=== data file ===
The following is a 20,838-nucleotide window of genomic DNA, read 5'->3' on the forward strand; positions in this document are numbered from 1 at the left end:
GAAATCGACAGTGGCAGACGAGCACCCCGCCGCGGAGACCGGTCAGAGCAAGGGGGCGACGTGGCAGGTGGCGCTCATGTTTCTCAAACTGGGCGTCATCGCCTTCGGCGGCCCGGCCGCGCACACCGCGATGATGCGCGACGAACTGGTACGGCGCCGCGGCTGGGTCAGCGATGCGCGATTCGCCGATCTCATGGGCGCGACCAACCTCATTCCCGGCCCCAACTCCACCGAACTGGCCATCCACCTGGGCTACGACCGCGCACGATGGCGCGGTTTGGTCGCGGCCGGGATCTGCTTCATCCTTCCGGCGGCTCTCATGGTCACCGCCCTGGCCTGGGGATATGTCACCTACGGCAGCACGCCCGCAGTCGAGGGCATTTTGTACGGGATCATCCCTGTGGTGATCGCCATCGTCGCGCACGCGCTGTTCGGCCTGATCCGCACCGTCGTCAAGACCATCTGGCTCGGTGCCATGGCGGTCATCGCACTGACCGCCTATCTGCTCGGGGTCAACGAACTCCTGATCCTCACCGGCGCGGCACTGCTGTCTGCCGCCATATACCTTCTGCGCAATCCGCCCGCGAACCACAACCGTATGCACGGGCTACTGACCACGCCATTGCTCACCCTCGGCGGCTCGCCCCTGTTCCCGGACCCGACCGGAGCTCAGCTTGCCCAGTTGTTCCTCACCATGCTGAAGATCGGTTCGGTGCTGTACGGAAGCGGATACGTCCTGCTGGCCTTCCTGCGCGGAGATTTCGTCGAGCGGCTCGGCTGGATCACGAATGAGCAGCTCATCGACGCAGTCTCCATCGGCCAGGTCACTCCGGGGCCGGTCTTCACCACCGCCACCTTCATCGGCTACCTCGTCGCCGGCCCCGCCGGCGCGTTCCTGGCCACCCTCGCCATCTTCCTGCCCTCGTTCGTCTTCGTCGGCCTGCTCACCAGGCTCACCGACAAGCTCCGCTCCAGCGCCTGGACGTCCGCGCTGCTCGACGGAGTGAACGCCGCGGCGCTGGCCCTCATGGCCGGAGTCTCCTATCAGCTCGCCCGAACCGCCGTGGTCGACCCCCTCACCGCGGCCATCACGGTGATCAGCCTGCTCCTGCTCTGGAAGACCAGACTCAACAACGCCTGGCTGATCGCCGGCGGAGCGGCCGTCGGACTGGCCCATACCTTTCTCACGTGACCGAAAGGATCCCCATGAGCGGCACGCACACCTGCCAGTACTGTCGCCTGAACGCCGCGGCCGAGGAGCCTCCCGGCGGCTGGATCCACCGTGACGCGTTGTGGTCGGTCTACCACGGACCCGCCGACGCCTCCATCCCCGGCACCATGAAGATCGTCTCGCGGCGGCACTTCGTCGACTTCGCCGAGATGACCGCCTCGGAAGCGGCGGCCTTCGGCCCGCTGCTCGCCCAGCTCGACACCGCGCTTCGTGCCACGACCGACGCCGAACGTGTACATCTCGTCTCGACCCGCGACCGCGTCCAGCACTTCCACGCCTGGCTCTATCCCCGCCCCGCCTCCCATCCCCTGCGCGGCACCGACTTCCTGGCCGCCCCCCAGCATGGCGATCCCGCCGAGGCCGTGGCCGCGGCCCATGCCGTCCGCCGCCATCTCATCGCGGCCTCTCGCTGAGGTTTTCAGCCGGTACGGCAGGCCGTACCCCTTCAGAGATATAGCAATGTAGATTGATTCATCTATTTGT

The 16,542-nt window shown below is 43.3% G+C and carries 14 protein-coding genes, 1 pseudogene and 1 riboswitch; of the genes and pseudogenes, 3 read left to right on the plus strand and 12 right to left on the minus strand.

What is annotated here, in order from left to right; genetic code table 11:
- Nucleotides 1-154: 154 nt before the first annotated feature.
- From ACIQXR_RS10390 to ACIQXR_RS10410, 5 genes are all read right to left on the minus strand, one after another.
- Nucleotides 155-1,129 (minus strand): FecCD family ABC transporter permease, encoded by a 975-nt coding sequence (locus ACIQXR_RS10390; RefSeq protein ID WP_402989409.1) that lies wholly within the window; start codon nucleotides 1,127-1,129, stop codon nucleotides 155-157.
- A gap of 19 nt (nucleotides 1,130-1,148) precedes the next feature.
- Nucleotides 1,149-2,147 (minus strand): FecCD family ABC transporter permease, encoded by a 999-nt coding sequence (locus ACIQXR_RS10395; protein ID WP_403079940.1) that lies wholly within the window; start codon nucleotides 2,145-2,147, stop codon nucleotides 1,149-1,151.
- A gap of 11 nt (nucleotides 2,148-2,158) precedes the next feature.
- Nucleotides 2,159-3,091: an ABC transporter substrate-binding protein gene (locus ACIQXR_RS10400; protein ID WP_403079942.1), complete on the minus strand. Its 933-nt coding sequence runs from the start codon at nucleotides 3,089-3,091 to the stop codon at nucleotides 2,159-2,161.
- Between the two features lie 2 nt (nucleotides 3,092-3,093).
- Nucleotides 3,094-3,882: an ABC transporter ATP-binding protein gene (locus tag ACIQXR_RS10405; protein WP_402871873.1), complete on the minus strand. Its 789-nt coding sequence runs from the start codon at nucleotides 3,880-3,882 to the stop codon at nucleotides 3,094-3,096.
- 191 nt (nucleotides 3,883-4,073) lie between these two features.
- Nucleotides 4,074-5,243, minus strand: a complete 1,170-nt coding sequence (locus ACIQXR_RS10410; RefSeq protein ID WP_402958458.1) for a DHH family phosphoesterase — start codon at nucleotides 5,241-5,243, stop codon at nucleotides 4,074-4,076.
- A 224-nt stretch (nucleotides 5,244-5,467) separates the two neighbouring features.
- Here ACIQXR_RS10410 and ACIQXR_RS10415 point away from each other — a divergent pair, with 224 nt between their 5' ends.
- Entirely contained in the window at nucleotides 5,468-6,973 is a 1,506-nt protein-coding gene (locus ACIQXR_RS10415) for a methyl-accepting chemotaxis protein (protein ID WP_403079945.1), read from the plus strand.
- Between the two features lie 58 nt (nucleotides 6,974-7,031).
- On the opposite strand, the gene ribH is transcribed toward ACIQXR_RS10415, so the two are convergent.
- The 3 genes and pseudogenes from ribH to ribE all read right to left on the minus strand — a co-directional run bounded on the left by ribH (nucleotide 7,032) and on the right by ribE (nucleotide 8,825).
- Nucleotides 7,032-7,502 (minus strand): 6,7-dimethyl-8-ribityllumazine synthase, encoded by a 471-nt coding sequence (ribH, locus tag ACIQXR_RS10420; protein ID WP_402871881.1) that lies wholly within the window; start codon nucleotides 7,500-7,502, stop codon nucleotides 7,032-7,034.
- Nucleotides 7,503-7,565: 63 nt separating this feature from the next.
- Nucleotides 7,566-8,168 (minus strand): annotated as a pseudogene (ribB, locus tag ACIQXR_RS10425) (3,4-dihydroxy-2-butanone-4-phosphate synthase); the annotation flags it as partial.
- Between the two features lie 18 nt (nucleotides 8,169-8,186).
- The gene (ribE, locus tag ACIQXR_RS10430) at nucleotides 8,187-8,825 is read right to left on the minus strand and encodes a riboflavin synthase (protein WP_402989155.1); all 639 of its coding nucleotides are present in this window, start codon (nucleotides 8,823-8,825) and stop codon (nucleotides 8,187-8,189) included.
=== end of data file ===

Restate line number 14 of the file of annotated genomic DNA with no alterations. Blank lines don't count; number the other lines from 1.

- 191 nt (nucleotides 3,883-4,073) lie between these two features.